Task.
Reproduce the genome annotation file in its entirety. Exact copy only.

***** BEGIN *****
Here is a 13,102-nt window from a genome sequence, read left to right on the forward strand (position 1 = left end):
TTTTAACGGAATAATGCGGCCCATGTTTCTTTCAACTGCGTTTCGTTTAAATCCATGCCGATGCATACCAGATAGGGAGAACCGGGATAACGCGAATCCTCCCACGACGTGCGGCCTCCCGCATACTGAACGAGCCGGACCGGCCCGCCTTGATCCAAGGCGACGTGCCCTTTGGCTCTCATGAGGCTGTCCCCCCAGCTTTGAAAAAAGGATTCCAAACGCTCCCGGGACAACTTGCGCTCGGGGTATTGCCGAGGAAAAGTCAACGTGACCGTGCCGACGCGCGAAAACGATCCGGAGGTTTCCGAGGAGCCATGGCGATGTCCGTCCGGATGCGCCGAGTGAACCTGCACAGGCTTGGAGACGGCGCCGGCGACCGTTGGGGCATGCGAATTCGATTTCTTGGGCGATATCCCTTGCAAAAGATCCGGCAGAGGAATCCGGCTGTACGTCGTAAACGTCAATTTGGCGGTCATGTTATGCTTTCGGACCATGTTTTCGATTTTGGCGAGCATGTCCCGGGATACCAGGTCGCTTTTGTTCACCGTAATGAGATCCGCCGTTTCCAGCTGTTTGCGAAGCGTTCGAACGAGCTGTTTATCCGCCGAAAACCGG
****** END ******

Here is a 13,102-nt window from a genome sequence, read left to right on the forward strand (position 1 = left end):
TTTTAACGGAATAATGCGGCCCATGTTTCTTTCAACTGCGTTTCGTTTAAATCCATGCCGATGCATACCAGATAGGGAGAACCGGGATAACGCGAATCCTCCCACGACGTGCGGCCTCCCGCATACTGAACGAGCCGGACCGGCCCGCCTTGATCCAAGGCGACGTGCCCTTTGGCTCTCATGAGGCTGTCCCCCCAGCTTTGAAAAAAGGATTCCAAACGCTCCCGGGACAACTTGCGCTCGGGGTATTGCCGAGGAAAAGTCAACGTGACCGTGCCGACGCGCGAAAACGATCCGGAGGTTTCCGAGGAGCCATGGCGATGTCCGTCCGGATGCGCCGAGTGAACCTGCACAGGCTTGGAGACGGCGCCGGCGACCGTTGGGGCATGCGAATTCGATTTCTTGGGCGATATCCCTTGCAAAAGATCCGGCAGAGGAATCCGGCTGTACGTCGTAAACGTCAATTTGGCGGTCATGTTATGCTTTCGGACCATGTTTTCGATTTTGGCGAGCATGTCCCGGGATACCAGGTCGCTTTTGTTCACCGTAATGAGATCCGCCGTTTCCAGCTGTTTGCGAAGCGTTCGAACGAGCTGTTTATCCGCCGAAAACCGG